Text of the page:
The conversation about renovations and the future shape of Grace Church is getting more exciting as we try to discern what our priorities are, what our ministry and mission might look like in the coming years, and what it means to be faithful stewards of the gifts we’ve been given (beautiful worship space and courtyard garden, as well as some prime real estate in downtown Madison). You can find out more about our master planning process here:
But as our conversations are taking place, there are larger conversations that we should tune into from time to time. Conversations about the use of space for example. In Columbus, OH, an Episcopal parish has reached agreement with Ohio State University not to build student housing on its land. You can read about it here. They’ll receive almost $13 million from OSU.
In New Jersey, a closed Episcopal Church has been designated a historic landmark by City Council of Jersey City, making the demolition (desired by the diocese) a more difficult process. It’s been closed since 1994 and while historic preservationists are eager to “protect” it with landmark status, they’ve apparently been less interested in buying it from the diocese.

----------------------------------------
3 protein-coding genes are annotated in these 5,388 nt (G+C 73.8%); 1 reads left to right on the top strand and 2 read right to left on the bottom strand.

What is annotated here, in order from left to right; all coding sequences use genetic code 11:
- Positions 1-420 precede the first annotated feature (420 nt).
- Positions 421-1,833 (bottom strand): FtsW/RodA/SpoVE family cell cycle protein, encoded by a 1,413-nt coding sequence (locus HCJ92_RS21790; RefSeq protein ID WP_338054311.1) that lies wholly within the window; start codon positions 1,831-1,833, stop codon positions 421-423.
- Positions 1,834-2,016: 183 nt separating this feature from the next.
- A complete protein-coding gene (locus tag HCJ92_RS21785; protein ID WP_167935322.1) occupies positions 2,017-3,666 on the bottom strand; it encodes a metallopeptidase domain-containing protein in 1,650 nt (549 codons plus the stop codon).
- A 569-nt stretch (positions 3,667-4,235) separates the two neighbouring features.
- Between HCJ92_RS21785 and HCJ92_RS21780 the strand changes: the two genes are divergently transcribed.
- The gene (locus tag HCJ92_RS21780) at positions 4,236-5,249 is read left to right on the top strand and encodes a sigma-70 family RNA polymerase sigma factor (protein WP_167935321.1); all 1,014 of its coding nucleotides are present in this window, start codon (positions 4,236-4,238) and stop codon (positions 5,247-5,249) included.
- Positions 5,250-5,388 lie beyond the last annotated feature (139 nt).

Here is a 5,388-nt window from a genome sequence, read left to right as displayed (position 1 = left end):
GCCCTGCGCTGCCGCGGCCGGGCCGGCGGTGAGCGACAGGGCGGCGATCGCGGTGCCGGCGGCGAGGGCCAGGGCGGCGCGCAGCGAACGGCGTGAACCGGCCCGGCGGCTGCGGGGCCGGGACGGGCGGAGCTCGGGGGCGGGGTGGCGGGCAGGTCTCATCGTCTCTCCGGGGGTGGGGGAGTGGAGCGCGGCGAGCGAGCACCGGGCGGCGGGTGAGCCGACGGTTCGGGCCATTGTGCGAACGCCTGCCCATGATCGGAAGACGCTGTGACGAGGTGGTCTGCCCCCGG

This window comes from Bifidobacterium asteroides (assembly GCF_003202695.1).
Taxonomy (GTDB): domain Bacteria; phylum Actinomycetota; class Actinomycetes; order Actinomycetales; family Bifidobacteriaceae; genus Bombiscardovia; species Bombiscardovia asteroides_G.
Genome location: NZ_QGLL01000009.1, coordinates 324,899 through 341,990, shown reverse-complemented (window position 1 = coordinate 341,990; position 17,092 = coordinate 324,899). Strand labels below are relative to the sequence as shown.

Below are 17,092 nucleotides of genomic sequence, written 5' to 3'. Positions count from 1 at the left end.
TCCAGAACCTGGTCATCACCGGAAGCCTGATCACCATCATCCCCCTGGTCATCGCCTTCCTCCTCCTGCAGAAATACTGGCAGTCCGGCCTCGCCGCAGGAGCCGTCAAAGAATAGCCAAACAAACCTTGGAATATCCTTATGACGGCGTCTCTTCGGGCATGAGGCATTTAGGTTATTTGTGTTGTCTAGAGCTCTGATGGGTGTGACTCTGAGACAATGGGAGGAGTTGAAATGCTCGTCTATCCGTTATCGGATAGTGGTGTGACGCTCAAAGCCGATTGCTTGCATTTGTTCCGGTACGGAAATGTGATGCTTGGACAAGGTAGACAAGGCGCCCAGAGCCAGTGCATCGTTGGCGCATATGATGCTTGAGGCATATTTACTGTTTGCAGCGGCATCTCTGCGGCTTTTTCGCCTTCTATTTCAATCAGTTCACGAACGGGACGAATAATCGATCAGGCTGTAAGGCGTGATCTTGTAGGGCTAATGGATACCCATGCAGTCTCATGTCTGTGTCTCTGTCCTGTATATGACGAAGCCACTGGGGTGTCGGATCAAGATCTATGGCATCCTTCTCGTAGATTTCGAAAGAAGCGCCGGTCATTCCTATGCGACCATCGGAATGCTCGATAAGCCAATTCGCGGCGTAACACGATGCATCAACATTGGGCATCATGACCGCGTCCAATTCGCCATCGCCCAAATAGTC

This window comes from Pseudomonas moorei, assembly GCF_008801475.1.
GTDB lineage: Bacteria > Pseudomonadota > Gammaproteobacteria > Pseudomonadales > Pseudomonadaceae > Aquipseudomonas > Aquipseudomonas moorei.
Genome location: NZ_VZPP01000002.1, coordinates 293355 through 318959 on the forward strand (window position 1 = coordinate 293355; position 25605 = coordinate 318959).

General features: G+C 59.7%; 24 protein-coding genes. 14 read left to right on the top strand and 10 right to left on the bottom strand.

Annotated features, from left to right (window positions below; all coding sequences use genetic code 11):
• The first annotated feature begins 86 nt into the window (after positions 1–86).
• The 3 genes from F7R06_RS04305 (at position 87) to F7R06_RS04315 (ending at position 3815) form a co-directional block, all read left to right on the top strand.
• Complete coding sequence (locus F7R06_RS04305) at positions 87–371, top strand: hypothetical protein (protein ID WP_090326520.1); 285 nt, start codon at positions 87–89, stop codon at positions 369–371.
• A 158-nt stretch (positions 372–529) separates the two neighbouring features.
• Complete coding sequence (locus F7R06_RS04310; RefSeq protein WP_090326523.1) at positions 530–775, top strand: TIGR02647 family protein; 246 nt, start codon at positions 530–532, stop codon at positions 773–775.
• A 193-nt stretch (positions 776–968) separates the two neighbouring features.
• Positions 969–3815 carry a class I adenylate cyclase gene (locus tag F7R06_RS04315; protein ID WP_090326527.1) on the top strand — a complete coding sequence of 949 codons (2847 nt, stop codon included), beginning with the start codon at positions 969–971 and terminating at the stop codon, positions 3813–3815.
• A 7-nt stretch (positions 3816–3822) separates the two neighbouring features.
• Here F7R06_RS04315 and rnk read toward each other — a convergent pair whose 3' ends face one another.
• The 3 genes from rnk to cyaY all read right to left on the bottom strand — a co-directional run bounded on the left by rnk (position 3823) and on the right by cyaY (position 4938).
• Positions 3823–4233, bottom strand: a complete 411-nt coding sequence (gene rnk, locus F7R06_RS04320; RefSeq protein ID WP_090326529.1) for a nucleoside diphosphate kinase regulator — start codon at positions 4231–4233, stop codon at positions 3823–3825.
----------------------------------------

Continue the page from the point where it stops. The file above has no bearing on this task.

And there’s a fine essay by Aaron Renn that explains “Why Cities feel glorious.”
Metropolitan areas today are mosaics. In an ever more complex and competitive global economy, every part of a region, city and suburb, needs to know its role on the team and bring its A-game. Just as there’s no need for every job to be located downtown, there’s no need for every major piece of sacred space in a region to be replicated in every suburb. Downtown does just nicely.
However, this is one reason that while economically the core may no longer dominate a region, a healthy center still plays a key role in overall regional vitality. That’s because it remains home to things like the major pieces of sacred space such as war memorials and cathedrals that bind a region together and give it civilizational permanence, meaning, and purpose beyond the mundane.